photo by Sandra Mack-Valencia
A Lot got its start in 2009, when I turned my apartment into an artist space ("WinterSpace,") invited seven artists to make work about the view of a community garden, and organized a series of conversations. Since then, I've continued to orchestrate events with community gardeners and artists, place work by fellow artists in the gardens, and make my own work on this work.
For the 2010 exhibition at WinterSpace, Petra Valentova's Duck proposal hung on the walls but was too ambitious for A Lot's budget to realize. However, in 2012, she was able to use the proposal as a platform to get a grant from the Queens Council on the Arts and this, in combination with a successful Kickstarter campaign, enabled her to produce her duck for the LIC Community Garden.
Interview in La Perla Garden, with Laura Fayer, Sandra Mack Valencia, Bertha Rady and myself - as part on program on Sandra for Antioquenos de Mundo on the Teleantioquia channel. The section on A Lot starts at 18:17.
Salon Salon, a collaboration with Nicole Jones of Three Pennies and a Quarter salon: displaying images of garden art from the garden around the corner from the salon: W. 104th St. Community Garden.
My Wall Archive of images from A Lot projects and garden flowers, at the ART-ECO-BIO exhibition. The exhibition took place in a former fallout shelter that now is below hotel on avenue of the Velvet Revolution
Katerina Liskova and Lenka Klodova in Brno, Czech Republic, after installing Robert Salanda's Morse Garden sentence ("Green With Envy" in Czech) in the spot I found that best replicated a New York City community garden. The work is next to a cafe and community place called Zahrada ("garden" in Czech.)
At Zahrada, I spoke to FEMA, a feminist collective, about A Lot and tART Collective. I also presented on A Lot at Brno University of Technology, in a class collaboration between Katerina Liskova and Lenka Klodova: The Body in the Field of Art and Sociology.
For this exhibition, my archive was shown with work by some of the artists I'd placed in community gardens: Norbert Francis Attard, Suzanne Broughel, Alyssa Casey, Lisbeth Langkjaer, Laura Fayer, Sandra Mack-Valencia, Caroline Parks, John Tursi, Petra Valentova, Jonathan Velardi and Virginia Vergara.
Curator Valeria Federici initiated a collaboration with the local Houghton Community Garden and Maria Mazzocco as part of the exhibition. Mazzocco made planters of newspaper that were displayed as part of exhibition, sprouted during it, and seeds were replanted after closing.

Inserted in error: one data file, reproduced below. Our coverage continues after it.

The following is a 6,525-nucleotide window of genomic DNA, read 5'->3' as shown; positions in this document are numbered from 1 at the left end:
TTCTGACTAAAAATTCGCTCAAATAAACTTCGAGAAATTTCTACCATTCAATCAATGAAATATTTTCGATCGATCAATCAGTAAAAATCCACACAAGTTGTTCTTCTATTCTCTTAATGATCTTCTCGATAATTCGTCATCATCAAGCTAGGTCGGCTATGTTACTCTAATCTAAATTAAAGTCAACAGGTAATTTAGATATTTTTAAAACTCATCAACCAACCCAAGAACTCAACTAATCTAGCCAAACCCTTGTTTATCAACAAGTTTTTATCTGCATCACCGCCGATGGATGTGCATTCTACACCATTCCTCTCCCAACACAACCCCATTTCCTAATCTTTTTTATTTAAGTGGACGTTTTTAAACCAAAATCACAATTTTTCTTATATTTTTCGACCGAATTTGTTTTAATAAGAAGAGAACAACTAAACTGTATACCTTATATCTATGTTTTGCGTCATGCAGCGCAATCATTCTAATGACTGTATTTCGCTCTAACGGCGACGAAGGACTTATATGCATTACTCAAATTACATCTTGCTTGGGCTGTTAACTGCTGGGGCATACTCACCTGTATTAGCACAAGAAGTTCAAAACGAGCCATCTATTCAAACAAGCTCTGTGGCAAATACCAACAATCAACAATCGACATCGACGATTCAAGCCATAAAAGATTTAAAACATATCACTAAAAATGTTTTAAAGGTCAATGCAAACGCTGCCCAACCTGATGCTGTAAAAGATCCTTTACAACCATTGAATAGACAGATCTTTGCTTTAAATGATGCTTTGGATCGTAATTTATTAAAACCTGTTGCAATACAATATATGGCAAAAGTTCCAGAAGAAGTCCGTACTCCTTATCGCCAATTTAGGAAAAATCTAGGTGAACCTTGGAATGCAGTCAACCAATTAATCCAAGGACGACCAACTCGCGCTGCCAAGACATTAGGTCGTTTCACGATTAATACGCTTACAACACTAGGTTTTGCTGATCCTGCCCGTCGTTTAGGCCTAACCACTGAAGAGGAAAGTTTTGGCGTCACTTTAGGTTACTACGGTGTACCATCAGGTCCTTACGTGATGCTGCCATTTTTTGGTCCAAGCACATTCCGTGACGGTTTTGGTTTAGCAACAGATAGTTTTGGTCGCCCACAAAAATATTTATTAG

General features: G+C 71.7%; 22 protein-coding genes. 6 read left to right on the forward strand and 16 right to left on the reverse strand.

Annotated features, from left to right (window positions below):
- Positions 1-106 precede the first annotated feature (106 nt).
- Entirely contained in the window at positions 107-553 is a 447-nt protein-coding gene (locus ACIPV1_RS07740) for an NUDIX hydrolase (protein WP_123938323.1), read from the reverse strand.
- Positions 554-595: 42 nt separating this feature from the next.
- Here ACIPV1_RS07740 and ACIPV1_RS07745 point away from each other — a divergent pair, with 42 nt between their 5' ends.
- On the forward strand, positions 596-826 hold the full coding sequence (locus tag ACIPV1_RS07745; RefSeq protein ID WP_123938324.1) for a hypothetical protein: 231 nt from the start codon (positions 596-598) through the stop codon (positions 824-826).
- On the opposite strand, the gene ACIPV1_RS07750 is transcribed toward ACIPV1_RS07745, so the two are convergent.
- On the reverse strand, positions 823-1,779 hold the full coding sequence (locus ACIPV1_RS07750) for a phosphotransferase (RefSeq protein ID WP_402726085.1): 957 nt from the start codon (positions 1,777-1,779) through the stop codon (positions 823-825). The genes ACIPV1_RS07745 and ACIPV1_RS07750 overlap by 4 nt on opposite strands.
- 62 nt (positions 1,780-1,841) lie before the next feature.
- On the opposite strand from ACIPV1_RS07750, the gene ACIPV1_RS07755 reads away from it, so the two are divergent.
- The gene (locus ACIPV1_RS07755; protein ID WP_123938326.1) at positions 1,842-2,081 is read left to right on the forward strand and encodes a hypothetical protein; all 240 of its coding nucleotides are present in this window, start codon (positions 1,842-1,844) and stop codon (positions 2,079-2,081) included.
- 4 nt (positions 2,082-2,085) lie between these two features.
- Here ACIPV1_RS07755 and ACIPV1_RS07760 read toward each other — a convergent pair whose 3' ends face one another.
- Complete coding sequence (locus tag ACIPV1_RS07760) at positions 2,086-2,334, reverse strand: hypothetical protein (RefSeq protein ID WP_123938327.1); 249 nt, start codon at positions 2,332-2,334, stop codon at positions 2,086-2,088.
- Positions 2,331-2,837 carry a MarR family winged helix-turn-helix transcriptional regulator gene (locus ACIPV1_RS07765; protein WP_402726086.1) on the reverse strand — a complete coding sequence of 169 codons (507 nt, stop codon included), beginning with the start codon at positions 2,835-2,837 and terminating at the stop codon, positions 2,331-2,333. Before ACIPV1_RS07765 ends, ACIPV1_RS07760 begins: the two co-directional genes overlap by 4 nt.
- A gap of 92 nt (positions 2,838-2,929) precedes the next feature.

curator Valeria Federici's essay
Wall Archive, right - my photographs of practically everything to do with A Lot, including flowers in the gardens and the invitations I make.
Jonathan Velardi's Flamingo Parade, left, along with artist proposals for the community gardens.
In 2010, my desire to turn the communal gardens into partial sculpture gardens was driven by aesthetic sensibility and municipal strategy: garden leases were up for re-negotiation with the city. Increasing the cultural value of the gardens (that already possess green and social capital,) decreases the chance of future demolition. I shared my MCAF grant with other artists, to realize art and events.
In addition to starting WinterSpace, I also formed a temporary Seasonal Coalition with Jo Q. Nelson and Nikki Schiro - as we all share an interest in mixing up private, public and functional aspects of exhibition spaces.
Jonathan Velardi's fuses his research of urban gardens and garden design with his interest in patterns and public art for a proposal of an obelisk kit - to be assembled by community gardeners themselves.
For her mixed media installation, Request a Street Tree, Sandra Eula Lee photographed trees and pavements of New York City, reflecting both on city-dwellers' innate need for nature, as well as their preconceived notions of 'nature' - and the occasionally tragicomic results.
Kenneth Rasmussen's large linoleum prints depict interactive diversity - actual species coexisting with those of his imagination and communication taking place via his native Danish language, an invented language and interspersions of English profanity. His irreverent utopia includes an enormous chrocheted bra and briefs connected via a long spine, made from recycled plastic bags, that he intends for a NYC garden.
From San Francisco, Mark Inglis Taylor mailed drawings he made (and culled from personal archive) in response to my description of the 104th St. Garden. The drawings are open to interpretation and served as props during my telling the story of the garden to the show's visitors.
2009 opening and Alumbrados #1
Laura Fayer and Sandra Mack-Valencia made 'Alumbrados,' a wall collaboration, in response to W. 104th St. community gardeners being reminded of where they grew up, when they are in the garden - however different these locales. Their collaboration has continued and is a celebration of Medellin, Colombia, where Sandra grew up surrounded by her father's murals.